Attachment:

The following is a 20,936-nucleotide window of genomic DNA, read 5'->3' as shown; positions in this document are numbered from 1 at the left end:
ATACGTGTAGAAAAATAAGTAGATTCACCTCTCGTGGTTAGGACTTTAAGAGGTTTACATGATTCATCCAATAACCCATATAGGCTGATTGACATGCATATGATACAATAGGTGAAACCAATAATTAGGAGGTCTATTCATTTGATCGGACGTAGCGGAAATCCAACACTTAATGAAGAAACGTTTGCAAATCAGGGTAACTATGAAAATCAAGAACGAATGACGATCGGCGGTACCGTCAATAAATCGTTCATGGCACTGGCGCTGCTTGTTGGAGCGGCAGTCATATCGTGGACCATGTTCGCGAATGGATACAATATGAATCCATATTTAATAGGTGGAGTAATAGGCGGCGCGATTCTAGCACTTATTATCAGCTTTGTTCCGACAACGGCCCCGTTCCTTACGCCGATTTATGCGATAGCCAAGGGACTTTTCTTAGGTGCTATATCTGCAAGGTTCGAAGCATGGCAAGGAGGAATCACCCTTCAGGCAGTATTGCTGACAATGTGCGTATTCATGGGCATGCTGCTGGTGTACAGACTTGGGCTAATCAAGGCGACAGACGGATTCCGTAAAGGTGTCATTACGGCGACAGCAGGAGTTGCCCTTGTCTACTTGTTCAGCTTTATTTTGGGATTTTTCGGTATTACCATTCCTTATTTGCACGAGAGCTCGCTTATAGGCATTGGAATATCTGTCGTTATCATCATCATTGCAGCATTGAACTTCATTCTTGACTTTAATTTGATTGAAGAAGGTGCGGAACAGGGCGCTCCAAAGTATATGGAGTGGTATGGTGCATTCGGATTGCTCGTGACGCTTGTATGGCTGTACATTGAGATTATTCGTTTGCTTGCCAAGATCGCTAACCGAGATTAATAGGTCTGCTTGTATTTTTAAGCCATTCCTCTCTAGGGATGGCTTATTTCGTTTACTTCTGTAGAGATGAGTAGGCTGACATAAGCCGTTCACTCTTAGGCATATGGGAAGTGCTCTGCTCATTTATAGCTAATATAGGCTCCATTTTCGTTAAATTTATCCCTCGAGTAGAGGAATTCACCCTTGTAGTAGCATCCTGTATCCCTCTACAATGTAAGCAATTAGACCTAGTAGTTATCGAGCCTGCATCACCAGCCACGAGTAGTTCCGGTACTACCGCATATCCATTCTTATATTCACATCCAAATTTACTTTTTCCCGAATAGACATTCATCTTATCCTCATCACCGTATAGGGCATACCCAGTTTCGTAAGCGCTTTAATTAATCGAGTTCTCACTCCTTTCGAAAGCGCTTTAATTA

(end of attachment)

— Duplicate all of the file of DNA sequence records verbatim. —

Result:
The following is a 20,936-nucleotide window of genomic DNA, read 5'->3' as shown; positions in this document are numbered from 1 at the left end:
ATACGTGTAGAAAAATAAGTAGATTCACCTCTCGTGGTTAGGACTTTAAGAGGTTTACATGATTCATCCAATAACCCATATAGGCTGATTGACATGCATATGATACAATAGGTGAAACCAATAATTAGGAGGTCTATTCATTTGATCGGACGTAGCGGAAATCCAACACTTAATGAAGAAACGTTTGCAAATCAGGGTAACTATGAAAATCAAGAACGAATGACGATCGGCGGTACCGTCAATAAATCGTTCATGGCACTGGCGCTGCTTGTTGGAGCGGCAGTCATATCGTGGACCATGTTCGCGAATGGATACAATATGAATCCATATTTAATAGGTGGAGTAATAGGCGGCGCGATTCTAGCACTTATTATCAGCTTTGTTCCGACAACGGCCCCGTTCCTTACGCCGATTTATGCGATAGCCAAGGGACTTTTCTTAGGTGCTATATCTGCAAGGTTCGAAGCATGGCAAGGAGGAATCACCCTTCAGGCAGTATTGCTGACAATGTGCGTATTCATGGGCATGCTGCTGGTGTACAGACTTGGGCTAATCAAGGCGACAGACGGATTCCGTAAAGGTGTCATTACGGCGACAGCAGGAGTTGCCCTTGTCTACTTGTTCAGCTTTATTTTGGGATTTTTCGGTATTACCATTCCTTATTTGCACGAGAGCTCGCTTATAGGCATTGGAATATCTGTCGTTATCATCATCATTGCAGCATTGAACTTCATTCTTGACTTTAATTTGATTGAAGAAGGTGCGGAACAGGGCGCTCCAAAGTATATGGAGTGGTATGGTGCATTCGGATTGCTCGTGACGCTTGTATGGCTGTACATTGAGATTATTCGTTTGCTTGCCAAGATCGCTAACCGAGATTAATAGGTCTGCTTGTATTTTTAAGCCATTCCTCTCTAGGGATGGCTTATTTCGTTTACTTCTGTAGAGATGAGTAGGCTGACATAAGCCGTTCACTCTTAGGCATATGGGAAGTGCTCTGCTCATTTATAGCTAATATAGGCTCCATTTTCGTTAAATTTATCCCTCGAGTAGAGGAATTCACCCTTGTAGTAGCATCCTGTATCCCTCTACAATGTAAGCAATTAGACCTAGTAGTTATCGAGCCTGCATCACCAGCCACGAGTAGTTCCGGTACTACCGCATATCCATTCTTATATTCACATCCAAATTTACTTTTTCCCGAATAGACATTCATCTTATCCTCATCACCGTATAGGGCATACCCAGTTTCGTAAGCGCTTTAATTAATCGAGTTCTCACTCCTTTCGAAAGCGCTTTAATTA